From idea to fully-fledged product: All MVP stages


Getting a startup has been on your mind for a while now. You can’t wait to implement it as soon as possible. But there is an old saying – haste makes waste. Indeed, this cannot contribute to success.

What factors make startups successful?

They are gradual and planned development of new products – that’s what we will talk about in our article. In addition, we will discuss the steps you should take from the first product release until the fully-fledged project appears. But first, let us consider what some of those things might be that your MVP will have to go through before becoming a full product!

From idea to an MVP 

A minimum viable product ensures the success of your final product. That’s why it's important to carry out a lot of research and do a lot of work to be sure that you'll put out a quality MVP. When you’re first starting a company, an MVP is your product’s foundation. For that reason, you have to focus on doing as much research as possible and creating as many products as possible to cement this groundwork. Here are some steps to help guarantee this:

#1 Ideation

Making a product should start with an idea. Once you have an idea for your future business, you need to shape it. Simply having a cool idea won't bring you money. You should work hard to turn your idea into a product or service that users will love. Let’s consider the tools and strategies that allow you to polish your business concept to perfection by following our guide!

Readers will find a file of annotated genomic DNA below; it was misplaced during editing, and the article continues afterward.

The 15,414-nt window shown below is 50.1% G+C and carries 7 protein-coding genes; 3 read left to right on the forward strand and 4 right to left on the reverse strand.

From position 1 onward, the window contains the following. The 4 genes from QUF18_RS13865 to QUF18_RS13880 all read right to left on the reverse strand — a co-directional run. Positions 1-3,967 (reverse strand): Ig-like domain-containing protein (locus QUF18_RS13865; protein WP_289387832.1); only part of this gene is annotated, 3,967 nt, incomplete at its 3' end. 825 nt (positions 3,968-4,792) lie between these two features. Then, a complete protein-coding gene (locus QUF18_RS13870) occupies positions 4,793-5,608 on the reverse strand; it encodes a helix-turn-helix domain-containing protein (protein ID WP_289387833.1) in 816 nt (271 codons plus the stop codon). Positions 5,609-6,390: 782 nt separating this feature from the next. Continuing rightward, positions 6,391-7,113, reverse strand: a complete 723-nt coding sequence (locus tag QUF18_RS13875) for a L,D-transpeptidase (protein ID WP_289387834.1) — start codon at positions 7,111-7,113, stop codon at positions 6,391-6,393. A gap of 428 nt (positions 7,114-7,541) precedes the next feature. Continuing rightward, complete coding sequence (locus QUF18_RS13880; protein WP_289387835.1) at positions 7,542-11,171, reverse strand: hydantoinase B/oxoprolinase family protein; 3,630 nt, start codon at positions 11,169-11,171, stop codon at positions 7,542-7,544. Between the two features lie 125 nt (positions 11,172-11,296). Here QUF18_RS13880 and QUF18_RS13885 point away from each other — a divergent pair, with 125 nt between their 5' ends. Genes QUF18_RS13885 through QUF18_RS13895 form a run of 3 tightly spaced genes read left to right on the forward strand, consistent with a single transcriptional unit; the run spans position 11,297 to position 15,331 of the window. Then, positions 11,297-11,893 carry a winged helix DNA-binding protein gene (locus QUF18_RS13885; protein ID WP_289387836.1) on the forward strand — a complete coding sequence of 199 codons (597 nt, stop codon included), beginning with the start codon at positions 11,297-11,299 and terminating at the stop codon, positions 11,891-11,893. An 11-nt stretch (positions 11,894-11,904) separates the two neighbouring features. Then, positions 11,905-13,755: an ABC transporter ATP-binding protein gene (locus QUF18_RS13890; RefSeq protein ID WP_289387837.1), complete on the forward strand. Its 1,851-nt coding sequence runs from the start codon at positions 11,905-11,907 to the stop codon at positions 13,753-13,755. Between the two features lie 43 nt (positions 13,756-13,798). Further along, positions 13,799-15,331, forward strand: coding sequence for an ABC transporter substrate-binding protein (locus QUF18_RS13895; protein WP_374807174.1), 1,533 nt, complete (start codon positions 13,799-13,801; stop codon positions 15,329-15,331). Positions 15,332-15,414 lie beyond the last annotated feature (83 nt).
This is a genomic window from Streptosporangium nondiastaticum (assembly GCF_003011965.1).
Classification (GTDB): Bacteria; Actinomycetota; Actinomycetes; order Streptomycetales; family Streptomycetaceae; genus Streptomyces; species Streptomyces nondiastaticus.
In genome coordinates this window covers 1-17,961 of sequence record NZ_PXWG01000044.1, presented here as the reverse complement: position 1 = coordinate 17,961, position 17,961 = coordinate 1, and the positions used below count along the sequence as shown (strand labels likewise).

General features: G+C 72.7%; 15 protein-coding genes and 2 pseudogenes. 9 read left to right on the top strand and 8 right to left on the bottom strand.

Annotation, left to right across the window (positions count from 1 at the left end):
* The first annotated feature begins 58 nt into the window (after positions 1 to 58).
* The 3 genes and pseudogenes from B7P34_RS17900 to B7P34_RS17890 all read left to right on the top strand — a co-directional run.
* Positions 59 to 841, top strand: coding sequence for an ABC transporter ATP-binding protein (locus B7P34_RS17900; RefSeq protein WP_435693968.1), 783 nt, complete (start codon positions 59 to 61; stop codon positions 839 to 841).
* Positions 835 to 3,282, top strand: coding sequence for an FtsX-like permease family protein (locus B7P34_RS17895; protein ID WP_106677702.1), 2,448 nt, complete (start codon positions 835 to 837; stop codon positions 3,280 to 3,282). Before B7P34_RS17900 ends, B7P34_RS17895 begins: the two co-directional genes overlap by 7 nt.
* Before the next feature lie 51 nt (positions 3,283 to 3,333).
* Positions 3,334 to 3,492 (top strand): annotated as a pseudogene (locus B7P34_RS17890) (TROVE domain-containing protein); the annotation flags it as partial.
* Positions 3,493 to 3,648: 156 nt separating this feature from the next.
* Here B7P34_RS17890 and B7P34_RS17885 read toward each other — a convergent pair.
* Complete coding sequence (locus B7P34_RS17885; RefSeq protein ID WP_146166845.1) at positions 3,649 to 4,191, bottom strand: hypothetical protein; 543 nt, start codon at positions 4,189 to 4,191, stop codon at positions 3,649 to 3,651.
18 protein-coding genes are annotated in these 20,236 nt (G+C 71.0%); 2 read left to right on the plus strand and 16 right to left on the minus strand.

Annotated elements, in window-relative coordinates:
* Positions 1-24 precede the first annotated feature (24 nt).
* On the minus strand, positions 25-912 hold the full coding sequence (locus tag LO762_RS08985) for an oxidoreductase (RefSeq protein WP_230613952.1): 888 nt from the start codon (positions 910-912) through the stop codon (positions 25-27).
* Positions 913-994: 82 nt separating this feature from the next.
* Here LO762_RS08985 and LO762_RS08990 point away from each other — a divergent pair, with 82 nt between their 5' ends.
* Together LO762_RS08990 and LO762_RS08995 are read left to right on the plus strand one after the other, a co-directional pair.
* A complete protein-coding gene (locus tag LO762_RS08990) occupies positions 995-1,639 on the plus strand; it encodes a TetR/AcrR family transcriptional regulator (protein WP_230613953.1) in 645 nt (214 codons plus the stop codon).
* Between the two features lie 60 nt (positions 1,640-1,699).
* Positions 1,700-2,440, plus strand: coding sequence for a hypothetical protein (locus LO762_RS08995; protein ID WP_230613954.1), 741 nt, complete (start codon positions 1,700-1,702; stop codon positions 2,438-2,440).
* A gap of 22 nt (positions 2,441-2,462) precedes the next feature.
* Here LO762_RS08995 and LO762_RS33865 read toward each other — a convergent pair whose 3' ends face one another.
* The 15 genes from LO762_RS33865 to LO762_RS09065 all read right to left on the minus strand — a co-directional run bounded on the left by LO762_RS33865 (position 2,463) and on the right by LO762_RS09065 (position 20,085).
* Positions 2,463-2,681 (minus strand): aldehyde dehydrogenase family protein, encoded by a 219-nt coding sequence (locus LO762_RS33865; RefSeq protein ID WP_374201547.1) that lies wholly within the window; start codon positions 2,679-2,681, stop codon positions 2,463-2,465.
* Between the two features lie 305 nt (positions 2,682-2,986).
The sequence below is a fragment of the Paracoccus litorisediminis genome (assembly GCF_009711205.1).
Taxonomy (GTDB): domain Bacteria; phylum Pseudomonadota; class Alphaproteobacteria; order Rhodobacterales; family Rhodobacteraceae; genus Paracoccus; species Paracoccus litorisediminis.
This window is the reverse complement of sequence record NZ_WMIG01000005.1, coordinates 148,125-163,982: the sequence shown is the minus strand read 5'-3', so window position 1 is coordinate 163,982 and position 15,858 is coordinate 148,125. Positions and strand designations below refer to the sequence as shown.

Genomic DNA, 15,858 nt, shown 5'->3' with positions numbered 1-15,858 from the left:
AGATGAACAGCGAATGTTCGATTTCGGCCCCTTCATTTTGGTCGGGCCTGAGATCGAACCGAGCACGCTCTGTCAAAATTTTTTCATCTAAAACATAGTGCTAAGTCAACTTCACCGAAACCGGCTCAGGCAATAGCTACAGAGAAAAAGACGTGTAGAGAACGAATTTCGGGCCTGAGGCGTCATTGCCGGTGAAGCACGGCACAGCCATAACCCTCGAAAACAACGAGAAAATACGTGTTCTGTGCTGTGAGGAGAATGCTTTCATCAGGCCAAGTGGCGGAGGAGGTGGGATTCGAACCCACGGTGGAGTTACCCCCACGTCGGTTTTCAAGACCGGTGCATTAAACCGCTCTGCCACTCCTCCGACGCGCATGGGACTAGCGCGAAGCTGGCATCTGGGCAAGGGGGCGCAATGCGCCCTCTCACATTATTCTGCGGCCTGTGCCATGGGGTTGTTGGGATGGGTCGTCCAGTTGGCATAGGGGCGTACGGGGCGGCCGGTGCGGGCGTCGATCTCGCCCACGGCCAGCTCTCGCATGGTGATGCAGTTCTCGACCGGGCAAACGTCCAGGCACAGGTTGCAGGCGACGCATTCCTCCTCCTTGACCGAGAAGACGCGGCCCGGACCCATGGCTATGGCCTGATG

Identifying a market need

First and foremost, you should make sure your product is valuable to the customer. To do this, you need to ask yourself

  • what exactly are your customers looking for?
  • What are their needs?
    If you already have a certain type of product in mind then see if the market should be wanting that kind of solution or should there be other types of solutions available first. Before carrying out market research take the time to analyze your selected niche first. Find out how valuable it is and if there’s room for another competitor so as not to waste any valuable time if it would seem like there isn't enough interest in the marketplace within that specific space.

Business plan

The Lean Canvas is an important piece because it allows you to make a clear picture of your business plan without including too many superfluous details that can seem irrelevant to those who don’t have as intimate a piece of knowledge as you do about the particulars of your business.

  • With your Lean Canvas, it’s easier to write out all the different factors that influence your business - internal and external - and determine the best way to proceed.